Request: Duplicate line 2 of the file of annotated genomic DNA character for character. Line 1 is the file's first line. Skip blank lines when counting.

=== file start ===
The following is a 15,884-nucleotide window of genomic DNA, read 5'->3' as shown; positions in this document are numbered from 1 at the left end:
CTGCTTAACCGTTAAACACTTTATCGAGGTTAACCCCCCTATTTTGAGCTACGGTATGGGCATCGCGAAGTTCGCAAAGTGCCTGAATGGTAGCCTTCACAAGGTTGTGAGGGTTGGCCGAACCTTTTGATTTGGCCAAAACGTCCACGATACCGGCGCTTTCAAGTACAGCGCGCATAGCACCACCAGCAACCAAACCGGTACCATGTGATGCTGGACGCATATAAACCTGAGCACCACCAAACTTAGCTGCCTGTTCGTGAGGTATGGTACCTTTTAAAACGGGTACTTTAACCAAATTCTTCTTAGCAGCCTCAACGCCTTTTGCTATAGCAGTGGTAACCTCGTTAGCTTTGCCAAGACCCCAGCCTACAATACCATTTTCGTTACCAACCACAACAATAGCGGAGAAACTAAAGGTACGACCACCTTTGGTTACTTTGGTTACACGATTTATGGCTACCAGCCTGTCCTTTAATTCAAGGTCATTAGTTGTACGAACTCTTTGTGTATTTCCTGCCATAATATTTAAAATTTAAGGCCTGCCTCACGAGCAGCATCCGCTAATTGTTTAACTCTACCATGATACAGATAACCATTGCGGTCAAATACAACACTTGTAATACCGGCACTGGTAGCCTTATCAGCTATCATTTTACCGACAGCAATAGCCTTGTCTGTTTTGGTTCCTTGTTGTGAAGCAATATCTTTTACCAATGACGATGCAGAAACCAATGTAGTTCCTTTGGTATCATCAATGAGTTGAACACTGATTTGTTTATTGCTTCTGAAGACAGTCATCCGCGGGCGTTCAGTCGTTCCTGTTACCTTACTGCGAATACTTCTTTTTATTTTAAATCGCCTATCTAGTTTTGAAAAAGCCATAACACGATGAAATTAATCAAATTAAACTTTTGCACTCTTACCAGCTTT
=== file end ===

CTGCTTAACCGTTAAACACTTTATCGAGGTTAACCCCCCTATTTTGAGCTACGGTATGGGCATCGCGAAGTTCGCAAAGTGCCTGAATGGTAGCCTTCACAAGGTTGTGAGGGTTGGCCGAACCTTTTGATTTGGCCAAAACGTCCACGATACCGGCGCTTTCAAGTACAGCGCGCATAGCACCACCAGCAACCAAACCGGTACCATGTGATGCTGGACGCATATAAACCTGAGCACCACCAAACTTAGCTGCCTGTTCGTGAGGTATGGTACCTTTTAAAACGGGTACTTTAACCAAATTCTTCTTAGCAGCCTCAACGCCTTTTGCTATAGCAGTGGTAACCTCGTTAGCTTTGCCAAGACCCCAGCCTACAATACCATTTTCGTTACCAACCACAACAATAGCGGAGAAACTAAAGGTACGACCACCTTTGGTTACTTTGGTTACACGATTTATGGCTACCAGCCTGTCCTTTAATTCAAGGTCATTAGTTGTACGAACTCTTTGTGTATTTCCTGCCATAATATTTAAAATTTAAGGCCTGCCTCACGAGCAGCATCCGCTAATTGTTTAACTCTACCATGATACAGATAACCATTGCGGTCAAATACAACACTTGTAATACCGGCACTGGTAGCCTTATCAGCTATCATTTTACCGACAGCAATAGCCTTGTCTGTTTTGGTTCCTTGTTGTGAAGCAATATCTTTTACCAATGACGATGCAGAAACCAATGTAGTTCCTTTGGTATCATCAATGAGTTGAACACTGATTTGTTTATTGCTTCTGAAGACAGTCATCCGCGGGCGTTCAGTCGTTCCTGTTACCTTACTGCGAATACTTCTTTTTATTTTAAATCGCCTATCTAGTTTTGAAAAAGCCATAACACGATGAAATTAATCAAATTAAACTTTTGCACTCTTACCAGCTTT